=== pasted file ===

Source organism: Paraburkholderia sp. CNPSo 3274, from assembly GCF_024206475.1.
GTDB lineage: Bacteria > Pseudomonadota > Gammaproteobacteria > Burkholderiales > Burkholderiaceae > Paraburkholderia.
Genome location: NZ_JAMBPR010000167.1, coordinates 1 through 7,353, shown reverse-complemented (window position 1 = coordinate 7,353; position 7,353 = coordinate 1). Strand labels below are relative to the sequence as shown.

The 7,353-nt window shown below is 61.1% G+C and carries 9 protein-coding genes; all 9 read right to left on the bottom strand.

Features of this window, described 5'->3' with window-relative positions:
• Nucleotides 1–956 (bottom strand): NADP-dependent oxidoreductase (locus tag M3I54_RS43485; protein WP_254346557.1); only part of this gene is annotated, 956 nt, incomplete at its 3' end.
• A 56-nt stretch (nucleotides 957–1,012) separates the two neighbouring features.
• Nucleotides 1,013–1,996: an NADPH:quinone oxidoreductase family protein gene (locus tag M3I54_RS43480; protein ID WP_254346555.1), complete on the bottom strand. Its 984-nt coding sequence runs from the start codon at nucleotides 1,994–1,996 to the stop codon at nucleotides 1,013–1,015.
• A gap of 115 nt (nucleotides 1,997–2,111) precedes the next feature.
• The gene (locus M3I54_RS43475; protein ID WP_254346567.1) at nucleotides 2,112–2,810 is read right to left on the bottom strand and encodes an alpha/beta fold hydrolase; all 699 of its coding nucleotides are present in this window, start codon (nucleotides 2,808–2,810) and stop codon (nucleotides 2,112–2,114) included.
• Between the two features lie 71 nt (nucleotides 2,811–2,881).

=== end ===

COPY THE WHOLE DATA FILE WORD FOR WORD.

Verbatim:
Source organism: Paraburkholderia sp. CNPSo 3274, from assembly GCF_024206475.1.
GTDB lineage: Bacteria > Pseudomonadota > Gammaproteobacteria > Burkholderiales > Burkholderiaceae > Paraburkholderia.
Genome location: NZ_JAMBPR010000167.1, coordinates 1 through 7,353, shown reverse-complemented (window position 1 = coordinate 7,353; position 7,353 = coordinate 1). Strand labels below are relative to the sequence as shown.

The 7,353-nt window shown below is 61.1% G+C and carries 9 protein-coding genes; all 9 read right to left on the bottom strand.

Features of this window, described 5'->3' with window-relative positions:
• Nucleotides 1–956 (bottom strand): NADP-dependent oxidoreductase (locus tag M3I54_RS43485; protein WP_254346557.1); only part of this gene is annotated, 956 nt, incomplete at its 3' end.
• A 56-nt stretch (nucleotides 957–1,012) separates the two neighbouring features.
• Nucleotides 1,013–1,996: an NADPH:quinone oxidoreductase family protein gene (locus tag M3I54_RS43480; protein ID WP_254346555.1), complete on the bottom strand. Its 984-nt coding sequence runs from the start codon at nucleotides 1,994–1,996 to the stop codon at nucleotides 1,013–1,015.
• A gap of 115 nt (nucleotides 1,997–2,111) precedes the next feature.
• The gene (locus M3I54_RS43475; protein ID WP_254346567.1) at nucleotides 2,112–2,810 is read right to left on the bottom strand and encodes an alpha/beta fold hydrolase; all 699 of its coding nucleotides are present in this window, start codon (nucleotides 2,808–2,810) and stop codon (nucleotides 2,112–2,114) included.
• Between the two features lie 71 nt (nucleotides 2,811–2,881).